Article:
Can afford it
Plans to buy it
If one demands something, one
Wants are desires or wishes one has for goods and services
Scarcity guarantees that most of our wants will never be satisfied
Demand reflects a decision about which want to satisfy
Not same as quantity bought
May exceed goods available so quantity bought is less than quantity demanded
Demand expressed as 1 cup per day, 7 cups per week, 365 cups per year
Example: one cup of coffee a day
Measured as an amount per unit of time
Quantity demanded of a good or service is the amount consumers plan to buy during a given time period at a particular price
Influenced by many factors, one is price
"How, other things remaining the same, does the quantity demanded of a good change as its price changes?"
Keep all other influences the same then ask
Study relationship between quantity demanded and its price
Law of Demand
Other things remaining the same, the higher the price of a good, the smaller is the quantity demanded; and the lower the price of a good, the greater the quantity
demanded
Can be explained by the following two effects
When the price of a good rises its relative price -- opportunity cost -- rises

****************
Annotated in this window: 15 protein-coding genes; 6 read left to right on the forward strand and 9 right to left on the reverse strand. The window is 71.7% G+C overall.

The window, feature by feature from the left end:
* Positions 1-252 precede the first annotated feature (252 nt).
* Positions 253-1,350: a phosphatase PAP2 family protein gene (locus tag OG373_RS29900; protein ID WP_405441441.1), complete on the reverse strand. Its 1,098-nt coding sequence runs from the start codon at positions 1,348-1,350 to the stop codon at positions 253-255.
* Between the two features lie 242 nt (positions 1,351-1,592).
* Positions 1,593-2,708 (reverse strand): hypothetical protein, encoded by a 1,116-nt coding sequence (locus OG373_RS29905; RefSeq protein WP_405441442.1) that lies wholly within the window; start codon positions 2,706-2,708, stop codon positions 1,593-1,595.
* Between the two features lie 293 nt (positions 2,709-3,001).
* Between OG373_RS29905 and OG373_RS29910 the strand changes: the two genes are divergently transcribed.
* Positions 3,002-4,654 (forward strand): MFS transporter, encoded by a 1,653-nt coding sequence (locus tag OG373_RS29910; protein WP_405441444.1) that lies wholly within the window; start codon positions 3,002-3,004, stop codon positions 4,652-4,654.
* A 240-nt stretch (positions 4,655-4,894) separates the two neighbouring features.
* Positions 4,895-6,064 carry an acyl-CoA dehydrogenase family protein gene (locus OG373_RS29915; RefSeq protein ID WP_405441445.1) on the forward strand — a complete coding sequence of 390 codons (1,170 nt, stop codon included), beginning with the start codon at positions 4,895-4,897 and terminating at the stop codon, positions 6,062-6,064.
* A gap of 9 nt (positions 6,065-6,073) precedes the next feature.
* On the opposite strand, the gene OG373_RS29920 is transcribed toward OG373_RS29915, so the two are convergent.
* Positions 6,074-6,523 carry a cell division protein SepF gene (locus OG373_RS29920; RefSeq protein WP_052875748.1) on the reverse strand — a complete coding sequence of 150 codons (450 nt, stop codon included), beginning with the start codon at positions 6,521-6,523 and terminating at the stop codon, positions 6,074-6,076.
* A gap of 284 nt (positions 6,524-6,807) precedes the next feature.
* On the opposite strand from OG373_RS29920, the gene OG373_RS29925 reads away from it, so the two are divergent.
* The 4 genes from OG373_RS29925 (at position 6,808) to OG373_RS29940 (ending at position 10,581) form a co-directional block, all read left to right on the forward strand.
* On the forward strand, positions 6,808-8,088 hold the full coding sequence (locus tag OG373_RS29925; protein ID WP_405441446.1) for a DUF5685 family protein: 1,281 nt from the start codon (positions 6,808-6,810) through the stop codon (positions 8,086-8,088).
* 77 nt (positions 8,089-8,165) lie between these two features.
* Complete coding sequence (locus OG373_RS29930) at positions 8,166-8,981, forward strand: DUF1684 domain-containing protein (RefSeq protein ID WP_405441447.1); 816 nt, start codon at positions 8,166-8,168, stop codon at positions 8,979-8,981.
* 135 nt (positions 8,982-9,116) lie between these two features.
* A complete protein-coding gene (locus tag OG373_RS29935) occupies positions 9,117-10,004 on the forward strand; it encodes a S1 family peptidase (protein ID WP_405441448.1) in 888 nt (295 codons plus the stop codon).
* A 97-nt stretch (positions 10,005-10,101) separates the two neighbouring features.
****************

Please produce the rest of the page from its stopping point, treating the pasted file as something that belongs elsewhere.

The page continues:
Each good has substitutes -- other goods that can be used in its place
As opportunity cost of a good rises, incentive to economize on its use and switch to substitute becomes stronger
Substitution effect:
When price rises, it rises relative to income
High price & same income --> cannot afford to buy all things they previously bought
Income effect:
Energy bars can now substitute for energy drinks -- substitution effect
Budgets have more slack from the lower price so people buy more bars -- income effect
Example: an energy bar was at 3 ad falls to $1.50
Energy bars are substituted with energy drinks -- substitution effect
Tighter budgets so people buy fewer energy bars -- income effect
Example: an energy bar was at $3 now it doubles to $6
Demand Curve and Demand Schedule
The entire relationship between price of a good and quantity demanded of that good
Illustrated by the demand curve and demand schedule
Demand:
Refers to a point of the demand curve
The quantity demanded at a particular price
Quantity demanded:
Demand curve shows relationship between quantity demanded and its price when all other influences on consumers' planned purchases remain the same
Demand schedule lists quantities demanded at each price when all other influences on consumers' planned purchases remain the same
Chapter 3 - Demand and Supply
October-11-11
1:59 PM
ECON 1000 Page 3